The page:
Now this is information density at the expense of everything else, and Birnbaum’s book has something of the air of those dense 18th and 19th century omnium gatherum type books like Origin of Species or Capital or The Golden Bough, or The Decline and Fall of the Roman Empire, where there are a million examples provided to prove a point in the most exhaustive detail possible. I’ve done entire episodes of the podcast which are just expanding on a single paragraph of Birnbaum and providing enough context and narrative for a lay audience to appreciate it. It’s not a book you read for fun. It’s a book you read a paragraph at a time, with a notepad, looking up recordings of all the songs he covers as he gets to them. But if you’re willing to put that time in, the book will reward you with a truly comprehensive understanding of American popular music of the period up to 1954.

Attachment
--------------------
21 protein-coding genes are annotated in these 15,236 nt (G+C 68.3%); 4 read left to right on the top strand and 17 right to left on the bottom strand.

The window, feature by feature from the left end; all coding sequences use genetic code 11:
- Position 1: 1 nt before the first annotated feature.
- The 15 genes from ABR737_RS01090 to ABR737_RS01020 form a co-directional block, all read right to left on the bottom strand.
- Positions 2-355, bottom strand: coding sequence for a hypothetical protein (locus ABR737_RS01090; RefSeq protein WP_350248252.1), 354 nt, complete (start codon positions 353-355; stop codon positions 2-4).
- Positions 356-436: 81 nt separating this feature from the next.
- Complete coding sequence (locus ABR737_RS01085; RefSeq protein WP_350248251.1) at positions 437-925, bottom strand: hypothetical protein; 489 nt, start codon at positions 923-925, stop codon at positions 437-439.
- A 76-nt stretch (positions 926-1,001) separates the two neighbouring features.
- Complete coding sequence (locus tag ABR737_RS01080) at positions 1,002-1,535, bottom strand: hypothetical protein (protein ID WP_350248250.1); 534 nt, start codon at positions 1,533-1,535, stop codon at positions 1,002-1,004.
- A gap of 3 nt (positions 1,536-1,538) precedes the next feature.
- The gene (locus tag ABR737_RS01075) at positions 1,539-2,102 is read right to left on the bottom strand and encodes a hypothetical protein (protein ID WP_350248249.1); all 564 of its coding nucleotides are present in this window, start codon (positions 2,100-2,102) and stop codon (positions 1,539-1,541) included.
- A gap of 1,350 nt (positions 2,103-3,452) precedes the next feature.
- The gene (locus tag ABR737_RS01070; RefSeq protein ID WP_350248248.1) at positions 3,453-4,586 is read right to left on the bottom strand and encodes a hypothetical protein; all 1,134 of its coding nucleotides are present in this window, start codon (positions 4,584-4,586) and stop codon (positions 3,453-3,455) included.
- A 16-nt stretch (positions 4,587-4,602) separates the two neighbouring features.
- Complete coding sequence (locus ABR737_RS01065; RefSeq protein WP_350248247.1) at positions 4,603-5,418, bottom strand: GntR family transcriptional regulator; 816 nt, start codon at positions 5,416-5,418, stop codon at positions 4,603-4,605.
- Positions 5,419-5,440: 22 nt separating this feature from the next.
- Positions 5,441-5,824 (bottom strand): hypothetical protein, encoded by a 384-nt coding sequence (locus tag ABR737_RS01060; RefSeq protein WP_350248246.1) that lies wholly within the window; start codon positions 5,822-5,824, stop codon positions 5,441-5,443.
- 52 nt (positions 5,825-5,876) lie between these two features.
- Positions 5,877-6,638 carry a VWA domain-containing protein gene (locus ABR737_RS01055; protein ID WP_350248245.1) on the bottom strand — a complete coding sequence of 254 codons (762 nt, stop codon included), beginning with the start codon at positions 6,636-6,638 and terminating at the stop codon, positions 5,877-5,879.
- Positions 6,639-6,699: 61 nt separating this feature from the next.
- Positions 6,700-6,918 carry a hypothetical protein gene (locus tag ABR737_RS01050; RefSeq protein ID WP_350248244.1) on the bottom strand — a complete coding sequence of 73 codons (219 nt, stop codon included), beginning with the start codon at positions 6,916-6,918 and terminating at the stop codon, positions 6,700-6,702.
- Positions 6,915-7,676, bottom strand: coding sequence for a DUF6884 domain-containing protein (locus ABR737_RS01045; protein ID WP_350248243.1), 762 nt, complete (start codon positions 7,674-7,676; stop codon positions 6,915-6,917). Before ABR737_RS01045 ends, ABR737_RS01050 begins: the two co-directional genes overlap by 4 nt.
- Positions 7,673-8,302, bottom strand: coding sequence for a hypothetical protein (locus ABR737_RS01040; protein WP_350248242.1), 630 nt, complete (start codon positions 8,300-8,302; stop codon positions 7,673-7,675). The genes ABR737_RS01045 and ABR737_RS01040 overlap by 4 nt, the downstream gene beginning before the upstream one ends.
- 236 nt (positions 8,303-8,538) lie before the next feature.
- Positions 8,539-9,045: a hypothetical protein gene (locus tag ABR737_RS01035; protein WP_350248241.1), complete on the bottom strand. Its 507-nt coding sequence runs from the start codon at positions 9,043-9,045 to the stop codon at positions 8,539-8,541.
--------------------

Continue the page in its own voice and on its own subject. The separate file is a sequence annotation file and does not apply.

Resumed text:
The book that surprised me the most with its quality was Billy Bragg’s Roots, Radicals and Rockers: How Skiffle Changed the World. I’ve always quite liked Bragg as a songwriter, but I’d never expected him to be much good at writing a work of non-fiction. I only actually got hold of a copy because it had just come out when I started the podcast, and it had a certain amount of publicity behind it. I thought if I didn’t read it I would then get people asking questions like, “But Billy Bragg says X, why do you say Y?”
But in fact, if you want a book on the skiffle movement and early British rock and roll, you could not do better than this one. It’s exhaustively researched, and it’s written in a staggeringly readable prose style, by someone who has spent his life as both a folk musician and a political activist, and so understands the culture of the skiffle movement on a bone-deep level. If there was one book I was to urge people to read just to read a really good, entertaining, book, it would be that one.